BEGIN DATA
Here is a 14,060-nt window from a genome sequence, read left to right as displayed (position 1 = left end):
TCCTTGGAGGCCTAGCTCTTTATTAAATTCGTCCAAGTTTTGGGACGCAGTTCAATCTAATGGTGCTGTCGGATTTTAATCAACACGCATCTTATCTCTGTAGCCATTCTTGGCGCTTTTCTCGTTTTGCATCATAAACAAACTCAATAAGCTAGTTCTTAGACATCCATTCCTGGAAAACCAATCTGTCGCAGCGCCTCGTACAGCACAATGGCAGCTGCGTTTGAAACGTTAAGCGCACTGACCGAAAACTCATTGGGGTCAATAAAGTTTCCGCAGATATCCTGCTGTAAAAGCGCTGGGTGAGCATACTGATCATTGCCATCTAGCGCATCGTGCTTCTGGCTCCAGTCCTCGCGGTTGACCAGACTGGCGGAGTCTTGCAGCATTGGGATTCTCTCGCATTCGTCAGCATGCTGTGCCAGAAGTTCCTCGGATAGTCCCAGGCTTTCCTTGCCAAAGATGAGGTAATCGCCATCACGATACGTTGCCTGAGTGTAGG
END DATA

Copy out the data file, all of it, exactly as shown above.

Here is a 14,060-nt window from a genome sequence, read left to right as displayed (position 1 = left end):
TCCTTGGAGGCCTAGCTCTTTATTAAATTCGTCCAAGTTTTGGGACGCAGTTCAATCTAATGGTGCTGTCGGATTTTAATCAACACGCATCTTATCTCTGTAGCCATTCTTGGCGCTTTTCTCGTTTTGCATCATAAACAAACTCAATAAGCTAGTTCTTAGACATCCATTCCTGGAAAACCAATCTGTCGCAGCGCCTCGTACAGCACAATGGCAGCTGCGTTTGAAACGTTAAGCGCACTGACCGAAAACTCATTGGGGTCAATAAAGTTTCCGCAGATATCCTGCTGTAAAAGCGCTGGGTGAGCATACTGATCATTGCCATCTAGCGCATCGTGCTTCTGGCTCCAGTCCTCGCGGTTGACCAGACTGGCGGAGTCTTGCAGCATTGGGATTCTCTCGCATTCGTCAGCATGCTGTGCCAGAAGTTCCTCGGATAGTCCCAGGCTTTCCTTGCCAAAGATGAGGTAATCGCCATCACGATACGTTGCCTGAGTGTAGG